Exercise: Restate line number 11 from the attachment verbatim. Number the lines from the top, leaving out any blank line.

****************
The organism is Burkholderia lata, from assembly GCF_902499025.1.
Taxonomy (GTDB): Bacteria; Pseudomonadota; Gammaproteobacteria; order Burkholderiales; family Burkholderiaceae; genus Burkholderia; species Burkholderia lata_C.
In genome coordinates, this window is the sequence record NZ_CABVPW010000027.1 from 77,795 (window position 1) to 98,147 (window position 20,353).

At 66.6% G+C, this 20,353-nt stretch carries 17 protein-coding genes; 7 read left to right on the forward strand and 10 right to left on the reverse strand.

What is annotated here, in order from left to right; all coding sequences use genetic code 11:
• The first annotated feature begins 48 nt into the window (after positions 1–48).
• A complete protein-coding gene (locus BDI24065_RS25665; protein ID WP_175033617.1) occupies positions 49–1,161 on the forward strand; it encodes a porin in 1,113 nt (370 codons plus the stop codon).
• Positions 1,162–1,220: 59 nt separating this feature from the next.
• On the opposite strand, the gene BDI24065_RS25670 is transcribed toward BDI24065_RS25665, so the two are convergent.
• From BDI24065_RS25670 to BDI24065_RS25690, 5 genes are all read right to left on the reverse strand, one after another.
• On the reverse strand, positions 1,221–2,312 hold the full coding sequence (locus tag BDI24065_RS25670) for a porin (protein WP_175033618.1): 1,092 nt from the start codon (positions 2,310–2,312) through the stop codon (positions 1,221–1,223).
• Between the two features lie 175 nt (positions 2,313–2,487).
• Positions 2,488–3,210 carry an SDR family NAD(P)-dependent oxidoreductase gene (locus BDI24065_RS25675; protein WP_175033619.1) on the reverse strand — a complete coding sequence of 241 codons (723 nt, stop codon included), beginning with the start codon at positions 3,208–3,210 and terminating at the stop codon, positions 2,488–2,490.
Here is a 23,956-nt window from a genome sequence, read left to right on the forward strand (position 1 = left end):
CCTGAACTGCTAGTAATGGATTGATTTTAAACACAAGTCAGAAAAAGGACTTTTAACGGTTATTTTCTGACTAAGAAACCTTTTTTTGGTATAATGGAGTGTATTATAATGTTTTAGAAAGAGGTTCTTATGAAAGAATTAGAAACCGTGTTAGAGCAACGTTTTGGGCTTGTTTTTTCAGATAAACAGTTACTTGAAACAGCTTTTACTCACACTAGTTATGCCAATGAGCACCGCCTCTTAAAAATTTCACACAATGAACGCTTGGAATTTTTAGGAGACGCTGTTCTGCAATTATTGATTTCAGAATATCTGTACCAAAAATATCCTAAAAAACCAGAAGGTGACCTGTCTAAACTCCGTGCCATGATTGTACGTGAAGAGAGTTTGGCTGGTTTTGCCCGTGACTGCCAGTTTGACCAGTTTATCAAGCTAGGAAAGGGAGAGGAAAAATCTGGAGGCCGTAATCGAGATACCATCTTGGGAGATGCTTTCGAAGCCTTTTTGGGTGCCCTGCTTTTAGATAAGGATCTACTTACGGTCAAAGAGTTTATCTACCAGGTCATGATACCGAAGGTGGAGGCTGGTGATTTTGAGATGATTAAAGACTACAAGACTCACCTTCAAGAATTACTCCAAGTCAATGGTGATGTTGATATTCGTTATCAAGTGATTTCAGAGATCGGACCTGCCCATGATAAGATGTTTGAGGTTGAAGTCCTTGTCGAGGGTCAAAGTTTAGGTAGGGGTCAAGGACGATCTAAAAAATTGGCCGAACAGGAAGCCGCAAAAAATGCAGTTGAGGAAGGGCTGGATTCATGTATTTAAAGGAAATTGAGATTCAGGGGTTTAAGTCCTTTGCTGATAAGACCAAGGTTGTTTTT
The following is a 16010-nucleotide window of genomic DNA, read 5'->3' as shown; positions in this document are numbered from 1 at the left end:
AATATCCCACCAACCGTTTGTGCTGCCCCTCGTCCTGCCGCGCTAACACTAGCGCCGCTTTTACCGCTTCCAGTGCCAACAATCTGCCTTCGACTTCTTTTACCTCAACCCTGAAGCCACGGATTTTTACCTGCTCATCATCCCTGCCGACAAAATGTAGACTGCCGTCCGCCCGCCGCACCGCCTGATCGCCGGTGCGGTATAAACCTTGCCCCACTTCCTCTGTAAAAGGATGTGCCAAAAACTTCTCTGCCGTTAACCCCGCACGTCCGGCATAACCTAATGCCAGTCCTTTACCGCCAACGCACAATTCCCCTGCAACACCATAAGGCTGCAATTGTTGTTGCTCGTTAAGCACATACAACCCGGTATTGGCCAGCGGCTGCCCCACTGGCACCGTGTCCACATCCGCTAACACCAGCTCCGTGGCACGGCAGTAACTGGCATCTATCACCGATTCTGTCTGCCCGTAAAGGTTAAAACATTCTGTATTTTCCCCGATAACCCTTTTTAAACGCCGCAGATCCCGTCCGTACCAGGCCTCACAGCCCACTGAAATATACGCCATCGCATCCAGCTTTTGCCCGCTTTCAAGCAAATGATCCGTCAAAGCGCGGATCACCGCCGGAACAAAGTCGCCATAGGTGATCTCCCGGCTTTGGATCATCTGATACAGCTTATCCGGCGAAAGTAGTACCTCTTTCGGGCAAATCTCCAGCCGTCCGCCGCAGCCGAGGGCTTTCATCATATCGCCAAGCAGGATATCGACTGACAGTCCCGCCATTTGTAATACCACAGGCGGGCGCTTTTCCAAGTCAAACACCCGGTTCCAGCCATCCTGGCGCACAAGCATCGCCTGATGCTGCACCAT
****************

• On the reverse strand, positions 1,221–2,312 hold the full coding sequence (locus tag BDI24065_RS25670) for a porin (protein WP_175033618.1): 1,092 nt from the start codon (positions 2,310–2,312) through the stop codon (positions 1,221–1,223).